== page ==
BiochemistEdmond Fischer

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A biochemist, Fischer remembered one day when he called his secretary at 5:00 a.m. to tell her that “Something happened that’s going to cause you lots of work.” Carmen Westwater sighed, “Don’t tell me, I know. You lost all your plane tickets. Again.” No, that wasn’t it: he and his University of Washington Colleague, Dr. Edwin Krebs, had just won the 1992 Nobel Prize in Physiology or Medicine for their work. Their research had been funded by the Muscular Dystrophy Association through the annual telethon hosted by Jerry Lewis. The MDA asked the scientists to appear to thank the TV stations who ran the telethon to make it clear how important it was to do that — and provided a script for them to follow. They appeared, but refused to follow the script, which was “about how we’d been striving for the prize — which of course we hadn’t ever done,” he said. “If you get a gold medal in the Olympics, you know why. You came out first. In science, it’s so different: You do your thing, working without thinking about this or any other award. Then all of the sudden in the middle of the night you get a call.”

Edmond Fischer
Krebs (left) and Fischer at the Nobel Prize ceremony in 1992, working out their explanation of how phosphorylation works. (Family photo)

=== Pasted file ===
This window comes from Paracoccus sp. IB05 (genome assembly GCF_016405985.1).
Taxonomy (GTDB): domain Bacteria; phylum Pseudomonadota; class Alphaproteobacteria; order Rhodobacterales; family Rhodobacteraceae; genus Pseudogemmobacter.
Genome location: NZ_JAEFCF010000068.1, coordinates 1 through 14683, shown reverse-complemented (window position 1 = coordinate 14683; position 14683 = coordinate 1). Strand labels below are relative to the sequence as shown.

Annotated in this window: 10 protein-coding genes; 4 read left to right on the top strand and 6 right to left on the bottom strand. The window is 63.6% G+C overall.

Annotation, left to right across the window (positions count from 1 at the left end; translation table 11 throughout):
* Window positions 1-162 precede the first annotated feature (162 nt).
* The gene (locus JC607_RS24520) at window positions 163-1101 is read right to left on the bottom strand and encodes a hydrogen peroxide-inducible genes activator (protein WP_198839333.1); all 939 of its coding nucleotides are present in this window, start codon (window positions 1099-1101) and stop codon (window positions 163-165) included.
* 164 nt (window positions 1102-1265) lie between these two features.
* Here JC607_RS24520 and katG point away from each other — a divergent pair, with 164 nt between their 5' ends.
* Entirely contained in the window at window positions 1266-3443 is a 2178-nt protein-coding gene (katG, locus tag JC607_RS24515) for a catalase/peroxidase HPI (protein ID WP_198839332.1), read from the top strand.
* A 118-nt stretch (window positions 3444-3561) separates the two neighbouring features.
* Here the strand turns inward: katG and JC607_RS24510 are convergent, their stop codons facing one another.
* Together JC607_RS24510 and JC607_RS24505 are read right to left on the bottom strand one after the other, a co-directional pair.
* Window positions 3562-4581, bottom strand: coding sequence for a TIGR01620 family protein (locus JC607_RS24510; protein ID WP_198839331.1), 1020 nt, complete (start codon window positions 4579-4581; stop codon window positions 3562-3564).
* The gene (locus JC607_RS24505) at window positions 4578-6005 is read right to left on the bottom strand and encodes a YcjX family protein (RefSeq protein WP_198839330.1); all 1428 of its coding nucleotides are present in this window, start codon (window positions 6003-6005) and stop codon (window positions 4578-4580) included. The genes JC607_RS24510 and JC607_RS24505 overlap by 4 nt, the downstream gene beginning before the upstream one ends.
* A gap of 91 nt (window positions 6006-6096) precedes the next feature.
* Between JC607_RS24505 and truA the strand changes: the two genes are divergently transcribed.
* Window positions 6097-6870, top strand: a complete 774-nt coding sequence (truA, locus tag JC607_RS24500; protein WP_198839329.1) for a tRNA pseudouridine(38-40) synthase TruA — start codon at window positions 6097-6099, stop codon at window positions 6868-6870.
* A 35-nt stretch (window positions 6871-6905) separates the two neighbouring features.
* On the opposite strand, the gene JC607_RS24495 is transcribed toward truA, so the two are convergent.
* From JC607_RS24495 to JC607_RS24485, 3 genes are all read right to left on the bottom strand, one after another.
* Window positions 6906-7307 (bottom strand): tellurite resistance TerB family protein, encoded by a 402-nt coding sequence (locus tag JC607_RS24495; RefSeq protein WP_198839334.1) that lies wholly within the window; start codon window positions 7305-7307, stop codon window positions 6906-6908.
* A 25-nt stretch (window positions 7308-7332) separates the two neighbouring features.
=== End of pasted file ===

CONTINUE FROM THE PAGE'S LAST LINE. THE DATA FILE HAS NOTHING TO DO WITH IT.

Their work was on protein phosphorylation, which acts as a switch to activate proteins and regulate various cellular processes, including regulating how cells divide, grow, differentiate, and die. The question they wanted to answer: how do muscles get the energy to contract? What they found is the fundamental key for how cells communicate with other cells. When they published their work in 1955, it wasn’t clear how important it was. But by the 1970s, it was obvious the process is critical, leading to thousands of other research studies. “This is how hormones work,” Fischer said. “It’s how a cell grows, how a cell differentiates, how a cell dies, how cancer proceeds and so forth.”

Elderly man speaking to students.
Even after retirement, Fischer continued to travel to teach and inspire young scientists, here on the Isle of Mainau, Germany, in 2014. (Photo: Rolf Schultes/Lindau Nobel Laureate Meetings, used with permission.)

“It’s hard to imagine how someone could have a bigger impact in the life sciences,” said University of Washington’s Biochemistry chair, Dr. Trisha Davis. It explains the release of hormones, the conversion of stored glycogen to glucose, and led to the development of a variety of drugs. “Before you can cure a disease,” Fischer said, “you have to understand the mechanism of the disease. “My advice to young students,” he told an interviewer in 2009, “would be to choose a significant problem, one that fascinates you, that excites your curiosity. Don’t get discouraged by failures. In fact, experimental results which are contrary to one’s predictions are often the most interesting. They tell us that something different, something novel, is going on.” While he retired in 1990, Fischer continued to go to seminars at the University of Washington until Covid hit. Krebs died in 2009. Dr. Edmond Henri Fischer, who asked others to call him Eddy, died in Seattle on August 27. He was 101.

From This is True for 5 September 2021